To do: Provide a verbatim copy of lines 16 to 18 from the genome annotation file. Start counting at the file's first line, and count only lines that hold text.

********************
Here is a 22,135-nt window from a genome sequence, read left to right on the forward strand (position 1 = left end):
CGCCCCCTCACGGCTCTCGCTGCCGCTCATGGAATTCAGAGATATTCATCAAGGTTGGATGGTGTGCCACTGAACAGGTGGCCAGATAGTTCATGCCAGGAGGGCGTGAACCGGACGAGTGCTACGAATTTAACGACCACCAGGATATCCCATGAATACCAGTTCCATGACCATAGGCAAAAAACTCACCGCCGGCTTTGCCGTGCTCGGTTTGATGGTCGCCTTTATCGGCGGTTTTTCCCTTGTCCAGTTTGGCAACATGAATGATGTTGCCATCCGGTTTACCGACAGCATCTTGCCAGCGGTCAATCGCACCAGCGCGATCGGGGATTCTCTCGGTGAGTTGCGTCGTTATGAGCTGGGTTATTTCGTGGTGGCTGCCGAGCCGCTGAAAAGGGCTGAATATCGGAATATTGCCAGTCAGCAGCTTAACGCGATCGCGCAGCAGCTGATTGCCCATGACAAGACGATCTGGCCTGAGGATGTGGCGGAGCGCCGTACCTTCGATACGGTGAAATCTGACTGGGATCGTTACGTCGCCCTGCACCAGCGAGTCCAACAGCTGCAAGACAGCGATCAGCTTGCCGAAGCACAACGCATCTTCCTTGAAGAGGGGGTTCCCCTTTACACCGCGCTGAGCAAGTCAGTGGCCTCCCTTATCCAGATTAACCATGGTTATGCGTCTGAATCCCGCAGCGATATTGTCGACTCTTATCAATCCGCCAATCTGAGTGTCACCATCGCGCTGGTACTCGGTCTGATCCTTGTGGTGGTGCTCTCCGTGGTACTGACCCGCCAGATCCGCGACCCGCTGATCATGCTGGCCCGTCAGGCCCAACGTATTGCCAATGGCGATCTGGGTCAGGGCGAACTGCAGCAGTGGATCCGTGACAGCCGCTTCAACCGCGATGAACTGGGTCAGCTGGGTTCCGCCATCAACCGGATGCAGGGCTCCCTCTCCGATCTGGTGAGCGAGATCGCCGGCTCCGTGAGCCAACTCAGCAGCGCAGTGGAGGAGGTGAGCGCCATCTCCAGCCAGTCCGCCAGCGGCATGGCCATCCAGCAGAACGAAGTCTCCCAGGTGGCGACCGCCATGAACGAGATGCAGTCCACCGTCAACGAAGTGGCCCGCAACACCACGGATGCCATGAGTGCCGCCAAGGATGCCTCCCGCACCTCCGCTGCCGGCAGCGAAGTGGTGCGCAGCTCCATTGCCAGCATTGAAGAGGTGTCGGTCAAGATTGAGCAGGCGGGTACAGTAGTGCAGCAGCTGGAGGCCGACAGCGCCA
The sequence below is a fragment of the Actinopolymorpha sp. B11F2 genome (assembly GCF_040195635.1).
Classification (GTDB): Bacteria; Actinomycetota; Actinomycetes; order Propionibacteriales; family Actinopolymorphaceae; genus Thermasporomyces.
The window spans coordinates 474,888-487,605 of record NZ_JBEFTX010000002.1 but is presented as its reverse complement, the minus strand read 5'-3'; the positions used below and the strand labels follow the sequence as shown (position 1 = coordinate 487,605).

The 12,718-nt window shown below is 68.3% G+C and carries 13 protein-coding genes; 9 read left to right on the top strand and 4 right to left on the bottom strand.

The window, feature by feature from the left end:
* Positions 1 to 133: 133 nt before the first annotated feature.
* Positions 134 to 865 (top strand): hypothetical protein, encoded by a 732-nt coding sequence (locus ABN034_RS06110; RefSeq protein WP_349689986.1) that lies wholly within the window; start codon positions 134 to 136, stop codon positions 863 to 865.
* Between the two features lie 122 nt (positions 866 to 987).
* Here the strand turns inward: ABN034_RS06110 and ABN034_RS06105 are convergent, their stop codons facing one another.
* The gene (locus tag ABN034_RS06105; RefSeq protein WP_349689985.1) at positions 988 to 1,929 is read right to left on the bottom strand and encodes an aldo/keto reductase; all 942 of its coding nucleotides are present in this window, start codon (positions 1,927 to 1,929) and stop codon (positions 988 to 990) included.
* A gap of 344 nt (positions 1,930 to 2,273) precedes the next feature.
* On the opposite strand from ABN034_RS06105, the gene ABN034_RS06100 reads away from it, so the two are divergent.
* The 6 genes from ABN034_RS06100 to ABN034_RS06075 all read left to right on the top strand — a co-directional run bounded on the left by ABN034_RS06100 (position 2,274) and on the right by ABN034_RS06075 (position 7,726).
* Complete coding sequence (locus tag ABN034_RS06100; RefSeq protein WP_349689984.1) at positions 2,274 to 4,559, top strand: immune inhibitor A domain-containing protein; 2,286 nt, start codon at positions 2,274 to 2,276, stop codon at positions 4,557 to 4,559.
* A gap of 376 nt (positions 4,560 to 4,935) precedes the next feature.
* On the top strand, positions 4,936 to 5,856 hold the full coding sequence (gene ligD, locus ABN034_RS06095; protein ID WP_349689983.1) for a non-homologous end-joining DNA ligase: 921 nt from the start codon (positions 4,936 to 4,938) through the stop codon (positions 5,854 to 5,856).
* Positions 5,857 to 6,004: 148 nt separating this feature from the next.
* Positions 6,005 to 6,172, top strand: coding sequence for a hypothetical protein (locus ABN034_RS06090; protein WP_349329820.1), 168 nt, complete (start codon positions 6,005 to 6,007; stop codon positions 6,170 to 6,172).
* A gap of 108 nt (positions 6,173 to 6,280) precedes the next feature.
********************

* Complete coding sequence (locus tag ABN034_RS06100; RefSeq protein WP_349689984.1) at positions 2,274 to 4,559, top strand: immune inhibitor A domain-containing protein; 2,286 nt, start codon at positions 2,274 to 2,276, stop codon at positions 4,557 to 4,559.
* A gap of 376 nt (positions 4,560 to 4,935) precedes the next feature.
* On the top strand, positions 4,936 to 5,856 hold the full coding sequence (gene ligD, locus ABN034_RS06095; protein ID WP_349689983.1) for a non-homologous end-joining DNA ligase: 921 nt from the start codon (positions 4,936 to 4,938) through the stop codon (positions 5,854 to 5,856).